“By examining these Arcadian landscapes, I wanted to examine our relationship to nature,” says Goto. “We have a complicated relationship to heritage and tourism, and as an observer, I have tried to investigate that relationship.”

He photographed the gardens, buildings and temples of these aristocratic estates in a “kind of documentary way”, watching the “activities of visitors to these places”.

As far as residencies are concerned, Goto primarily approves of them as an alternative form of patronage. “I would say that anything that puts money in artists’ pockets is a good thing and it helps artists produce work,” he says.

There are precedents for Year of the Artists’ residencies scheme, and it is interesting to look back. Architect Jonathan Darke of SEF in London’s Islington hosted sculptor Nicky Hirst as an artist-in-residence, as part of a scheme by art agency INIVA a couple of years ago. “We were challenged, which was good, as that is what artists are supposed to be” says Darke. “It also drew attention to the process, rather than the product, which was illuminating. I liked it, as it enabled us to judge the work beyond the usual concerns, and to have a commentator with a perspective outside the straightforward process of getting buildings built.”

Although initially there for two months, Hirst stayed for a year. But her presence proved slightly divisive among clients. “Some were impressed and we gained kudos with them through having an artist in residence,” says Darke. “But others were cynical. They wanted to know what possible value it could add to the work,” he adds.

For these kinds of reasons, the Year of the Artist has struggled to match the right artist to the right residency. For example, Tony Dunne and Fiona Raby, who have taken a residency at the Victoria and Albert Museum, are appropriate to the site on the basis that he is an industrial designer and she an architect.

They have chosen a kind of “living museum” approach. “We’re using it as a platform to make objects, which we then get people to live with for a month,” says Dunne. The artists are making eight such objects, including a light that switches on in the presence of a radio or television; a stool that is connected to the electrical “earth”; a table with several compasses which respond to the presence of a laptop computer; a “draught excluder for electrical energy” and a ladder with a lead box at the top that is designed to keep “favourite magnetic media safe: things such as cherished ansafone tapes”. “[These objects] are intended to generate reflection about such things as radio waves and electricity,” explains Dunne.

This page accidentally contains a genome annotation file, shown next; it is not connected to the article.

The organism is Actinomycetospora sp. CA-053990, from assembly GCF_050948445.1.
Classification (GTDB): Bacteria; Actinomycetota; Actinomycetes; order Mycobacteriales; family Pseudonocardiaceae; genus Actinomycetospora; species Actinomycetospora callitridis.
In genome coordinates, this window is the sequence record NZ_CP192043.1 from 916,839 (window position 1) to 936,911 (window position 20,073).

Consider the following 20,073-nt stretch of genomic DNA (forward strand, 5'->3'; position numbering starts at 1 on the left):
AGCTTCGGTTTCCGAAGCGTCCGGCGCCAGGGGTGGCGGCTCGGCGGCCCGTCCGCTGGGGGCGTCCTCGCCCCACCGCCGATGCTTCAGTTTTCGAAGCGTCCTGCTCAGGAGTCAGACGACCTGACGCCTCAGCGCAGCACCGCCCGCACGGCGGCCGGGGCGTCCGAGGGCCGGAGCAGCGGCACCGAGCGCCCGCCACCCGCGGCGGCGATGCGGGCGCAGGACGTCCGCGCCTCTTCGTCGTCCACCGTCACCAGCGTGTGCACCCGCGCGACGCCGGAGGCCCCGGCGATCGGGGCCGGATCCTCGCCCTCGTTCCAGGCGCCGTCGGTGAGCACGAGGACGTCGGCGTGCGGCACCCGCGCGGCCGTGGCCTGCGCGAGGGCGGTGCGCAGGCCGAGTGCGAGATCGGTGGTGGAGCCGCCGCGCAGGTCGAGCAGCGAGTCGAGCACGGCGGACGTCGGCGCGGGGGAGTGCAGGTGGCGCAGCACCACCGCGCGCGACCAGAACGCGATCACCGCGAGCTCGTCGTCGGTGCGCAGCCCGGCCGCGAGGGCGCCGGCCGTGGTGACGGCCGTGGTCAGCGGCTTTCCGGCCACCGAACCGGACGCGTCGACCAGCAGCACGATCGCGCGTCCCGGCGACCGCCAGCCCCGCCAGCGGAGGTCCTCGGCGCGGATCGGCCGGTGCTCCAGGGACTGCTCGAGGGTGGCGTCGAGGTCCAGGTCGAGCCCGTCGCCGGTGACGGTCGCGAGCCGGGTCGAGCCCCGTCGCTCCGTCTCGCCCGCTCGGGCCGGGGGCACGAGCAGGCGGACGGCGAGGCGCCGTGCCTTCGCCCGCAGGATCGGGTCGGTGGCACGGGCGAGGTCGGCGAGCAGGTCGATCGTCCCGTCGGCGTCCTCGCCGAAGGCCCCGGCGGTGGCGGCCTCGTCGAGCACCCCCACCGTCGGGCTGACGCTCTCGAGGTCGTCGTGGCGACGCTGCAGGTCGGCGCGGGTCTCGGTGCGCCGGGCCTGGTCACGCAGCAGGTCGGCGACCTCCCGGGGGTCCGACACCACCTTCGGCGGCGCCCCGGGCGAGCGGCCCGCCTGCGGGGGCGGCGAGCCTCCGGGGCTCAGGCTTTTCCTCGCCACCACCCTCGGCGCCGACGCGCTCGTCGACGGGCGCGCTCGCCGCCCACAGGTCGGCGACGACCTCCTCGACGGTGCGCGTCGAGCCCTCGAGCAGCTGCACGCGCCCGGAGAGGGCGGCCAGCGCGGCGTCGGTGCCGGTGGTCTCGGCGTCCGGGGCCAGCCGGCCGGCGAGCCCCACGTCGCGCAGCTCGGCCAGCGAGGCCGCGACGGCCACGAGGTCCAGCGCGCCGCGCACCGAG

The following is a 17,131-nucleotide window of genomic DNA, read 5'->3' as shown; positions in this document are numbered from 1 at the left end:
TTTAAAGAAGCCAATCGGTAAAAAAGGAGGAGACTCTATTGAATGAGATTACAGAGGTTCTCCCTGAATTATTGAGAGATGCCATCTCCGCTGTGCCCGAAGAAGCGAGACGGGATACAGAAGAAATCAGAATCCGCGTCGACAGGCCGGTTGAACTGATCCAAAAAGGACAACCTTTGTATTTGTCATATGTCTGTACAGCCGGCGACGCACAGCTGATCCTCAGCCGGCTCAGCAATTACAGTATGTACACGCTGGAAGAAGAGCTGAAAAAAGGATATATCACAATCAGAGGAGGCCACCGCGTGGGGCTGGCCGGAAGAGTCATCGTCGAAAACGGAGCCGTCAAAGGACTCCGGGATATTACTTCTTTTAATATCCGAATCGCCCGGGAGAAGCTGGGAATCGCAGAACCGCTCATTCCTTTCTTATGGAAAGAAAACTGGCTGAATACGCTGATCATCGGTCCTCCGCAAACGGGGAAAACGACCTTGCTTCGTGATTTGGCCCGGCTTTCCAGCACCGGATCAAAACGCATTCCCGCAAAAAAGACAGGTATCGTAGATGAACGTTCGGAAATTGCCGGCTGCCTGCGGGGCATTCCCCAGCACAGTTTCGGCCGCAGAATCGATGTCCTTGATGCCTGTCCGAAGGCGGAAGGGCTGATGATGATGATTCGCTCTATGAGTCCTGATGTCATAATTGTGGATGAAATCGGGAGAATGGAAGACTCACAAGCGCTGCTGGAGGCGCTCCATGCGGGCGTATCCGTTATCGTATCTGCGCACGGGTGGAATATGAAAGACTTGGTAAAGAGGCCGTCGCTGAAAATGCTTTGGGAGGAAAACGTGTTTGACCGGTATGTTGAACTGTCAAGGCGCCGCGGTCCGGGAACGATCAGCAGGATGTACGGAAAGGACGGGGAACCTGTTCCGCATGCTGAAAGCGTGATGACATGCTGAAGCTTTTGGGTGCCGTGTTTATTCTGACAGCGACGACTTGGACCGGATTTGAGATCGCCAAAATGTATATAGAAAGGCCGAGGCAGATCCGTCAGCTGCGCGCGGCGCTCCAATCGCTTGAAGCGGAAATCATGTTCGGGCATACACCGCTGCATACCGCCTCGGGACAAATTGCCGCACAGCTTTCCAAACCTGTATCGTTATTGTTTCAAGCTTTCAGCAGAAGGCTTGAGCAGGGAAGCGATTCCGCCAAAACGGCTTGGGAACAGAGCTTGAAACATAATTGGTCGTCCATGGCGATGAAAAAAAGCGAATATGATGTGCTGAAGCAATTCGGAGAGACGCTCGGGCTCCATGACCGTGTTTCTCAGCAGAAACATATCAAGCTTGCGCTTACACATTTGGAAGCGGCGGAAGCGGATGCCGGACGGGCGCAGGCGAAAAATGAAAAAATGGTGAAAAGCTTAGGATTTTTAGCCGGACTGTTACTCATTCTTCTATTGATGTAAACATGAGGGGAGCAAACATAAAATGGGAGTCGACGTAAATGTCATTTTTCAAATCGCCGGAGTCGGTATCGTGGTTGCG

Dunne and Raby, who are noted for their “conceptual design”, have worked closely with the contemporary collections of the V&A during their residency. “It’s looking at the idea of comfort and function in the domestic environment,” says Dunne. “The museum is one of applied art and we’re broadly working within that category.”

Ideally, both the artist and the host establishment gain from the collaboration. A curator who works in digital media at the Ruskin College of Art in Oxford, Paul Bonaventura has been involved with residencies, including Mark Wallinger at Oxford’s Museum of Natural History, and Catherine Yass at the nearby Sir William Dunn School of Pathology. “There are various different kinds of artists’ residencies and some can be quite neutral,” says Bonaventura. “But the best residencies are those that encourage partnerships between experts from other subject areas which enable creative and experimental projects.”

This is certainly something that has happened at Radio 1, where artist in residence Charles Kriel has become one of the success stories of Year of the Artist since he began at the radio station last May. “It’s been quite remarkable,” says Kriel. “Before I went in I had all kinds of fantasies and trepidations. I worried about how it would go down in the fine arts community. Now I don’t care anymore.”